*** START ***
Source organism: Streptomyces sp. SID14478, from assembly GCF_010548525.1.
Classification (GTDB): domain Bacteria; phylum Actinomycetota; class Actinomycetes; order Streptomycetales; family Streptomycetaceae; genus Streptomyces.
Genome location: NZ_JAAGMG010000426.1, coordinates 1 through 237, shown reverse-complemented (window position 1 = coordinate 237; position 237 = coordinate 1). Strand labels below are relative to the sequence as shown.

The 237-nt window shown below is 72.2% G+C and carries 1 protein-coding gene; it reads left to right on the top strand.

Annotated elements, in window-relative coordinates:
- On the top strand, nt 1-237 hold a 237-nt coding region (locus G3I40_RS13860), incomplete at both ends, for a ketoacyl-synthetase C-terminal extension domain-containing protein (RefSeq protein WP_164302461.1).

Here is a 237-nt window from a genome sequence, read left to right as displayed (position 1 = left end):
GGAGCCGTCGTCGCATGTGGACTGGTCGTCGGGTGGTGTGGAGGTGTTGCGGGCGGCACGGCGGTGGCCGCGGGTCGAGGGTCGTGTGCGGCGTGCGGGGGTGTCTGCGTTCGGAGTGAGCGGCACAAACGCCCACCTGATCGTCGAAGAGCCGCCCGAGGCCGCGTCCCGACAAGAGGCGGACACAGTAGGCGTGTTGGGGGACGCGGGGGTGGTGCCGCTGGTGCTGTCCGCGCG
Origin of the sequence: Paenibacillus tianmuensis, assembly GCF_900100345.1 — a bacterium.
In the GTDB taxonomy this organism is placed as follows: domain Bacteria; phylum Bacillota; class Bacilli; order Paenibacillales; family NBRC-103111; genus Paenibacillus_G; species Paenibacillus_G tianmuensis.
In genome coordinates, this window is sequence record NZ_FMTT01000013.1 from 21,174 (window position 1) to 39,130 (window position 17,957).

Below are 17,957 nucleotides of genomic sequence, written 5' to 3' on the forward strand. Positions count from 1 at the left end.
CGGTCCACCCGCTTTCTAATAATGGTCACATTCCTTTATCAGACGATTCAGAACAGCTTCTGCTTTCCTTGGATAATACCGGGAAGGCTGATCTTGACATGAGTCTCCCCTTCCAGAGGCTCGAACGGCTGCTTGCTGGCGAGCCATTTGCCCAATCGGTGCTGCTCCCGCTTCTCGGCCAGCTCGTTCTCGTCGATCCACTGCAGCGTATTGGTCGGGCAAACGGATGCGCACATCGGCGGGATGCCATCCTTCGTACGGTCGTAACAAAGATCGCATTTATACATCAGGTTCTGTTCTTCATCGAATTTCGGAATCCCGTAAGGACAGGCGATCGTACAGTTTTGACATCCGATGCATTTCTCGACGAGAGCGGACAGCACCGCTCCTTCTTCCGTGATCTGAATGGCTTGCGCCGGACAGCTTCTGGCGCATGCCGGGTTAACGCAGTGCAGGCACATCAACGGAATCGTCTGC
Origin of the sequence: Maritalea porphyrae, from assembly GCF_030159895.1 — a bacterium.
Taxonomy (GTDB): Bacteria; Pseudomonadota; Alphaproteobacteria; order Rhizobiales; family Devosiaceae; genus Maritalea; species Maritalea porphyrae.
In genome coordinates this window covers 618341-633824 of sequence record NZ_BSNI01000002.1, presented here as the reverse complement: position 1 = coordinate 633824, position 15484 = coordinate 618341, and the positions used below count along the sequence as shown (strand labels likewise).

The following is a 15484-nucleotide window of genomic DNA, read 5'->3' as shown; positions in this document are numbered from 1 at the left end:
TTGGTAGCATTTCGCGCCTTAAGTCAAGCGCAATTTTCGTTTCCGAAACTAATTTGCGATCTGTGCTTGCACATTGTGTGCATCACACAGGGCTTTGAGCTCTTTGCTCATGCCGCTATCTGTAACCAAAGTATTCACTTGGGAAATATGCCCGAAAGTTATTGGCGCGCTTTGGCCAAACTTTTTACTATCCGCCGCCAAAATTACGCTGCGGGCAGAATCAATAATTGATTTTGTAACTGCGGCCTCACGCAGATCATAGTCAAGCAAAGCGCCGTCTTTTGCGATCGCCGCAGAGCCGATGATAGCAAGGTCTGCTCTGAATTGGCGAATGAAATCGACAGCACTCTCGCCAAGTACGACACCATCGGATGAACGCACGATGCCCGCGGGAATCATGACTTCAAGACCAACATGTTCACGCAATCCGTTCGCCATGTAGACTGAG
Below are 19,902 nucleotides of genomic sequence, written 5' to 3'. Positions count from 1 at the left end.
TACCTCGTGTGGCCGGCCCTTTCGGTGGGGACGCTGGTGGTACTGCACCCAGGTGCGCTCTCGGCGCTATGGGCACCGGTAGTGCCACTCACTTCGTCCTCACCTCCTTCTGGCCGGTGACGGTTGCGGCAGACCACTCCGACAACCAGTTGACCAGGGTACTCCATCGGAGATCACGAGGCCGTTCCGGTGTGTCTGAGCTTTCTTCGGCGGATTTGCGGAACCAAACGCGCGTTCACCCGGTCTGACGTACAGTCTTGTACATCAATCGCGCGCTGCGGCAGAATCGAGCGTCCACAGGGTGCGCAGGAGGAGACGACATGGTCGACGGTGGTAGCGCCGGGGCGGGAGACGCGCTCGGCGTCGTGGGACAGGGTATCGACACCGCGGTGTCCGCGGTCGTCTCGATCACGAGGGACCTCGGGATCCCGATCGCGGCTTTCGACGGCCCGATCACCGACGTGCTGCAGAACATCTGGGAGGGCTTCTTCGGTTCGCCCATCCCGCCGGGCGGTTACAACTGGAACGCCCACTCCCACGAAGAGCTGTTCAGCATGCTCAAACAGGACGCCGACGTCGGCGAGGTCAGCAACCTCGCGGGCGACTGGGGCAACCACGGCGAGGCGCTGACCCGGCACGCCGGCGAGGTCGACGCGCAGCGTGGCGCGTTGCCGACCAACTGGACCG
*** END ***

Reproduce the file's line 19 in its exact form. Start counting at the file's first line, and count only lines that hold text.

Below are 19,902 nucleotides of genomic sequence, written 5' to 3'. Positions count from 1 at the left end.